As a teacher who assigns plenty of presentation and essay tasks to my student, I have long been convinced that freedom of choice is important. Very often, I let the students choose their own topic to write or present about; the theory being that if they are working on a topic that interests them, the results will be better and more interesting for me to read/listen to, and more inspiring for others, e.g. student audience for a presentation, etc.
But I often come up against ‘I don’t know what to write about’ or ‘I don’t have any ideas that are relevant’. This is rather frustrating for me as a teacher, but then also filters into my own lesson planning. And I’m sure other teachers have the same issue – what topic can I choose for a lesson? I want to be interested in it so that I am enthusiastic, but I also want to find something that will ‘grab’ the learners so that they are motivated, too.
This post is a quick list of ways anyone can find an idea … students for their essays, .. teachers for their lessons, … etc! I’m coming at this from an EGAP background, but the basic premise is that things that are around us every day would make good topics for our work, if only we weren’t too busy to notice them or to spend a minute thinking about how they would fit to the task ahead of us.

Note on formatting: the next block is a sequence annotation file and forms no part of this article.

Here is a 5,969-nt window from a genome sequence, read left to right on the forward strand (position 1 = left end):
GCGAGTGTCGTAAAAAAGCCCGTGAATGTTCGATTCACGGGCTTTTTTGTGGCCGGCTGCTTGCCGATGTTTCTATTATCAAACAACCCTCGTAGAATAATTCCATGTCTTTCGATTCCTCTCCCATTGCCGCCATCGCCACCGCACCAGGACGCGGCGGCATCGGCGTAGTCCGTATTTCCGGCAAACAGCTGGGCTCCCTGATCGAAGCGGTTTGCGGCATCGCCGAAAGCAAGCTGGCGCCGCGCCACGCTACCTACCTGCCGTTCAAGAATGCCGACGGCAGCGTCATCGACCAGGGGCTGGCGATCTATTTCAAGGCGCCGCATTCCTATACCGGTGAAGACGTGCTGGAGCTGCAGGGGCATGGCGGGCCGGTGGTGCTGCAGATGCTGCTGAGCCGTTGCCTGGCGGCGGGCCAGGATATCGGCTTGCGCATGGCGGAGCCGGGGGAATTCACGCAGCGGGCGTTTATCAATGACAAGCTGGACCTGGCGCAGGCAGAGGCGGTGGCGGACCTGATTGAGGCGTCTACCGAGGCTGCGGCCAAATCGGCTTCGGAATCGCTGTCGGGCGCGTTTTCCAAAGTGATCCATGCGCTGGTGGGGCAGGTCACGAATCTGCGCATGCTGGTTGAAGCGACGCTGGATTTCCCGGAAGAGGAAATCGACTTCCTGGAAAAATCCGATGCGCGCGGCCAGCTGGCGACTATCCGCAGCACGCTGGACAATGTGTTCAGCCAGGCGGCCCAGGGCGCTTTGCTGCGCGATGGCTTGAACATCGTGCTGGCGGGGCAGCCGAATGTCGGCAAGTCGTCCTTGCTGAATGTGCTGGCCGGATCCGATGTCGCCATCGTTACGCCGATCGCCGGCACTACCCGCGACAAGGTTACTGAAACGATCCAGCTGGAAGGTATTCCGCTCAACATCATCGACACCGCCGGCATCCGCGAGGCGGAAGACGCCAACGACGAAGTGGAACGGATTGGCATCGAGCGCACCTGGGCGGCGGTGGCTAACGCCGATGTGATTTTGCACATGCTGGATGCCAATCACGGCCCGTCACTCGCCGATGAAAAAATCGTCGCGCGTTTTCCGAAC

So here they are … my suggestions of ways to find ideas of topics to write/present/talk/teach about!
1) Read the TV guide.
Don’t worry, I’m not suggesting that you should procrastinate and watch TV until an idea magically occurs to you! But trust me… look at a TV guide (magazine, online, on the TV itself), particularly looking at channels that often show documentaries, and just scan the titles of the programmes. If you find something that interests you, of course you can watch it, but even that might not be necessary. Often channels show documentaries that are related to something that is currently going on, something up-to-date. Just count the number of shows focusing on Brazil in the run-up to the World Cup! These are often topics that lend themselves nicely to presentations, essays, lessons, etc, especially when they look at an ‘old’ topic from a new, specific perspective. I once read the programme list of N24 (A German news/documentary channel) from just one weekend, and looked for topics related to an English-speaking country (the one rule I do set my students). I found 22 different topics! They ranged from how the Titanic could have avoided sinking, to youth gangs in the USA, to how to land a jet-fighter on an aircraft-carrier, to the first prisons in Australia. With the wide variety of topics, there’s likely to be something that inspires you, gives you an idea to work on.